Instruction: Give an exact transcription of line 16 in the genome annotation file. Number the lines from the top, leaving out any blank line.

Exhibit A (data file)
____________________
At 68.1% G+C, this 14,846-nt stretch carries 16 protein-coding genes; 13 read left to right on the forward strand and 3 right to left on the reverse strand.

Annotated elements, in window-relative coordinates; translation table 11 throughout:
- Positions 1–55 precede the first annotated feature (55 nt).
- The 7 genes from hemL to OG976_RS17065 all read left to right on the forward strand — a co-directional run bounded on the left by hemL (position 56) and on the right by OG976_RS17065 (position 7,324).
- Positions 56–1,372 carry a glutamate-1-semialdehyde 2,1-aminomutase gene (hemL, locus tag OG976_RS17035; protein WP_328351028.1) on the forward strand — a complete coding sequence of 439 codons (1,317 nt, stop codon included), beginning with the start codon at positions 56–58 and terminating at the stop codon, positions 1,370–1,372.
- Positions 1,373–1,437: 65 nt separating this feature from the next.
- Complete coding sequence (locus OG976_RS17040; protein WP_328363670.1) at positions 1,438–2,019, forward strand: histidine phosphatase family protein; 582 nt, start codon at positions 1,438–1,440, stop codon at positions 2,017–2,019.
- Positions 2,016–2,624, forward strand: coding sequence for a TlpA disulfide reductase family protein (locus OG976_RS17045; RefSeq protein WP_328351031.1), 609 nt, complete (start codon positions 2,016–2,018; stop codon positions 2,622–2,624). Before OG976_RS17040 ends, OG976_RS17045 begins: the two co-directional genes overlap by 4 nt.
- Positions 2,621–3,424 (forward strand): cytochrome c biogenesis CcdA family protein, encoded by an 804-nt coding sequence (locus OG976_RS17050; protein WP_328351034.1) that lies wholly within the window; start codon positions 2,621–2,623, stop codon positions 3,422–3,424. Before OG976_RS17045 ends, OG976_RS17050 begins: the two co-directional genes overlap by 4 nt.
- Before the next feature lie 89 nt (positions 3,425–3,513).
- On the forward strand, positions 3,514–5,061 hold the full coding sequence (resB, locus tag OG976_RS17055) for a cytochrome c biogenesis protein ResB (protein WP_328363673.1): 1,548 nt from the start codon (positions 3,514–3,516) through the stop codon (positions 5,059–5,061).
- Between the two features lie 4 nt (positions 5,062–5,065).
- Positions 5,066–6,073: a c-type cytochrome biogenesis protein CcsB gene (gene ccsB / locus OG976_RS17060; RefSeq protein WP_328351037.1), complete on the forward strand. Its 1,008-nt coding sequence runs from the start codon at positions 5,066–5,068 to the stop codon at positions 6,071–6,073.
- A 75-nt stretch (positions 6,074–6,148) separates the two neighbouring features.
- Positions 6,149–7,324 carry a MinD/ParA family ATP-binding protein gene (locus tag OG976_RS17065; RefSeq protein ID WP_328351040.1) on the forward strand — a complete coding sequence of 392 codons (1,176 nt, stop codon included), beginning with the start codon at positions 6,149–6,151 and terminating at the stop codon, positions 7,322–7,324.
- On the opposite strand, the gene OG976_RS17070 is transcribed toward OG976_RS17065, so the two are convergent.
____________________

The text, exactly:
- On the opposite strand, the gene OG976_RS17070 is transcribed toward OG976_RS17065, so the two are convergent.